In 1967, rocker Jimi Hendrix knelt on the stage of the Monterey Pop Festival, lit a match and set his Fender Stratocaster guitar on fire as his band wailed behind him. It was a flashy and memorable moment in a luminous rock 'n' roll career filled with legendary songs like "Purple Haze" and "Hey Joe."
Hendrix's mad playing skills made him a guitar hero and inextricably linked him to the Fender Stratocaster, an electric guitar with distinctive cutouts on the body that make it look like it has two horns. Hendrix's original guitars are now in the hands of private collectors and museums, but Fender has distilled the essence of Jimi's Strat into a guitar meant for any present-day player.
Fender's Artist series Jimi Hendrix Stratocaster arrived this fall. It's not a $5,000 custom-shop guitar. It's not a straight-up '60s replica Strat. It's a hybrid creature, a mixture of vintage, Woodstock-era-style components combined with the luxuries of a modern guitar. And while Hendrix was famously left-handed, this one's for right-handed players.
Hendrix was known for simply popping into a music store, picking a right-handed Strat he liked and then flipping it over and restringing it for left-handed playing. This created some subtle changes in the sound of the instrument.
"Essentially, any right-handed Stratocaster of that era is what Jimi played," Justin Norvell, Fender's vice president of product development, told CNET's Crave blog. "We tried to create all of the sonic and tension and feel anomalies that occur when you play it upside-down, and leave you with proper right-handed ergonomics."
I popped into a local Guitar Center here in Albuquerque, New Mexico, and found two Jimi Hendrix guitars on display, one white and one black. (They sell for $899, and can also be picked up in the UK for £689 and in Australia for AU$2,399). When I took the instrument for a test drive, it felt familiar and comfortable. The neck plays fast and smooth. It took only a moment to get used to having the tuners facing down.
While you're in a room full of shredders wailing on speed-finger guitar solos, it's hard to explore the subtleties of the sonic changes wrought by this Strat's upside-down pickups and flipped string lengths. But the ax still sounded sweet.
If you were to hand a modern-day hobbyist guitar player one of Jimi Hendrix's original Fender Stratocasters from the '60s, that musician might feel a little lost, and not just because the guitar was set up for a left-handed player. The fretboard, where you place your fingertips, might feel a little curvy, the frets a bit narrow and tall. The knobs and tremolo bar, also known as a whammy bar, would be facing up, getting in the way of your normal strumming routine.
The flipped headstock (where the tuning pegs are located at the far end of the neck) changes the string tension, making the lower-note strings longer than they'd normally be and the higher strings shorter. "That extra string length affects sustain and the way that notes sound," Norvell said.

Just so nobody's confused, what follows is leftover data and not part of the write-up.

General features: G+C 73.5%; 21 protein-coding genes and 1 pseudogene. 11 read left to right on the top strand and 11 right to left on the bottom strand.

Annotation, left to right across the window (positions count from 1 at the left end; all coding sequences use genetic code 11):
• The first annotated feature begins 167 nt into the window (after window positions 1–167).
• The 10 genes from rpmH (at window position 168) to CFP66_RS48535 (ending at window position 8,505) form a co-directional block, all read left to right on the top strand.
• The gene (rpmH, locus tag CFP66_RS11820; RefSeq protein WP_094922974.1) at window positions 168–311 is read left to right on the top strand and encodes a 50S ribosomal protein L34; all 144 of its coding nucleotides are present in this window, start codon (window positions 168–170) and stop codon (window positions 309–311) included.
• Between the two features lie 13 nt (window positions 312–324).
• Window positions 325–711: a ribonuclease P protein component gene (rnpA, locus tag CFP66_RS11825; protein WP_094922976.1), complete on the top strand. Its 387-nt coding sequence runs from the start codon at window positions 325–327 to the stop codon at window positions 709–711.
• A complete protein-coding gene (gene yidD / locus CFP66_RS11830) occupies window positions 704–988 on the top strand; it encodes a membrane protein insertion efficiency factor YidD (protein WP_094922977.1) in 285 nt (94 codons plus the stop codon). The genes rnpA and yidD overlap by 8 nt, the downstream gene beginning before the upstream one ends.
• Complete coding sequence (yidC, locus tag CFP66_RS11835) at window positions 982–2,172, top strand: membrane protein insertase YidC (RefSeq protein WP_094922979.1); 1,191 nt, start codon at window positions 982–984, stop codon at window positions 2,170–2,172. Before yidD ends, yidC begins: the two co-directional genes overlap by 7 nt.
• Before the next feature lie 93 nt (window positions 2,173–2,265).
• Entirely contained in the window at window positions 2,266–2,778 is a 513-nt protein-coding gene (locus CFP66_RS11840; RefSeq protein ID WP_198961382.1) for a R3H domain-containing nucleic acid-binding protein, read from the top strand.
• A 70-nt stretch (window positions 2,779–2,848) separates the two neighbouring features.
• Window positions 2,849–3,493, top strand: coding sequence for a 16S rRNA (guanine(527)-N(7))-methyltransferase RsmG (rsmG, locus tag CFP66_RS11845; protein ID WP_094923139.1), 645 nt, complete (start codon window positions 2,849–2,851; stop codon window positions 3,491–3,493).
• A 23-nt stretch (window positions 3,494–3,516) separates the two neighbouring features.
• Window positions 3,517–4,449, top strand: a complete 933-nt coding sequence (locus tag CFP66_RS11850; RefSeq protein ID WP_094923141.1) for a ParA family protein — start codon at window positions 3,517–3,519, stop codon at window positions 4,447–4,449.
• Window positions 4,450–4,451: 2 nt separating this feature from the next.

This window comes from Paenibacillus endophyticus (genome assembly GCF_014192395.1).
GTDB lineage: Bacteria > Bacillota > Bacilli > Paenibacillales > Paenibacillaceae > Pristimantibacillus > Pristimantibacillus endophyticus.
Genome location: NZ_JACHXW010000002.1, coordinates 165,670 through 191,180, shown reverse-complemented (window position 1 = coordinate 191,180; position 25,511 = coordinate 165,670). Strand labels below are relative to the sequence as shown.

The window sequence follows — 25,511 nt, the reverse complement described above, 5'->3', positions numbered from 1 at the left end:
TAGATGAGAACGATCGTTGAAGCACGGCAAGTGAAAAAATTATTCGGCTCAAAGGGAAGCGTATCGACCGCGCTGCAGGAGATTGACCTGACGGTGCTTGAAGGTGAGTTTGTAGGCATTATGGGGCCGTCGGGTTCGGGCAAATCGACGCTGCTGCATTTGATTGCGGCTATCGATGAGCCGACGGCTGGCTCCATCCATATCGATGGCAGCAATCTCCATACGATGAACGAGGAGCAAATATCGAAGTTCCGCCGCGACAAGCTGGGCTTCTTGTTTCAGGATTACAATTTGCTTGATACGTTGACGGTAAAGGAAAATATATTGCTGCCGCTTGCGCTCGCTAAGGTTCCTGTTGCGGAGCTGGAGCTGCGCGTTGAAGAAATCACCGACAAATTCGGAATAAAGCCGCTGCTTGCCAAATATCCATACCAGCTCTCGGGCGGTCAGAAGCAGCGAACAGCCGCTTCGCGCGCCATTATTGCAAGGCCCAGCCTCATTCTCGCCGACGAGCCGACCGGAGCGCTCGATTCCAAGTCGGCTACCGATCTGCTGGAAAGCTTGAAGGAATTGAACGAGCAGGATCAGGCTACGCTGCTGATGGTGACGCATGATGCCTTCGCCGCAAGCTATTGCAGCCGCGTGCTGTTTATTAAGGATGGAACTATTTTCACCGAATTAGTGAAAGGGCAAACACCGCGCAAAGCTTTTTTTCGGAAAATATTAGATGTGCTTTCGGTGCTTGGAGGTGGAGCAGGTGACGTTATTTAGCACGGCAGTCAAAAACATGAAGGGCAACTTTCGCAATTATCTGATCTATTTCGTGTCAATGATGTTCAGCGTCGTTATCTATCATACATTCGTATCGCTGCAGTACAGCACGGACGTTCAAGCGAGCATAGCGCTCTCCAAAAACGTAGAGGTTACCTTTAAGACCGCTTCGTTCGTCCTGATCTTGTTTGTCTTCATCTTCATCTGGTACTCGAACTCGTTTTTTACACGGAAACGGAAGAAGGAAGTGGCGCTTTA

It's not just the strings that make a difference. The pickups, a threesome of Fender's period-correct American Vintage '65 reissue pickups, are flipped over too. Pickups are the part of a guitar that translates string vibrations into an electrical signal.
If Jimi Hendrix himself picked up this guitar and tried it out, he'd notice a difference in the way the neck feels. It's flatter than the ones he played, and the frets are fatter. These two features (a 9.5-inch fretboard radius and medium-jumbo frets) are often found on modern guitars. The body itself has a typical Strat configuration with the longer horn on top and the shorter cutaway on the bottom. These are all nods to the desires of today's crop of guitarists.
Guitars made in the '60s could have a lot of variation from one to the next. "There was a lot more handcrafting, and the specifications are not documented the way they are today," Norvell said. Fender created the new Hendrix Strat using 3D design software Solidworks. That data is used to direct CNC (computer numerical control) machines to cut out the main guitar components, insuring a consistent product.
A precise specialty CNC machine from Haas Automation comes into play for the Hendrix guitars. In a reversal of the usual process, the bodies are painted, buffed and polished before the cavities are cut out to make room for the electronics that go inside. Normally, the cavities are cut first and the body painted later. Fender says the new process has helped it meet the demand for the guitar.
Like in the 1960s, the human touch is still an integral part of the guitar-making process. Fender factory workers sand, assemble, hand-finish, set up and play the guitars before sending them off to retailers. Fender says this gives the Hendrix instruments the right "feel," which is a hard-to-define magical quality of an instrument. You pick it up. You play it. You know if it feels right.
The Hendrix Strat, of course, isn't a magic ticket that inducts you into a secret hall of sound, imbuing you with mystical guitar-playing abilities, but it does represent a musical tabula rasa, a starting point for building a sound. "I think Jimi himself would probably tell someone it's great to be inspired by him, but the best thing and the coolest thing is to still find your own self," Norvell said.
If I was in the market for a Strat, I would give the Jimi Hendrix model a more serious look. Until then, I'm hanging onto my champagne-sparkle Telecaster, But I'll continue to appreciate Hendrix's legendary songs, like "All Along the Watchtower" and "The Wind Cries Mary," while hoping a new legion of players will get hold of Fender's Jimi Strat and dream of standing onstage before an ocean of fans waving their hands in the air and swaying to guitar licks that transcend time.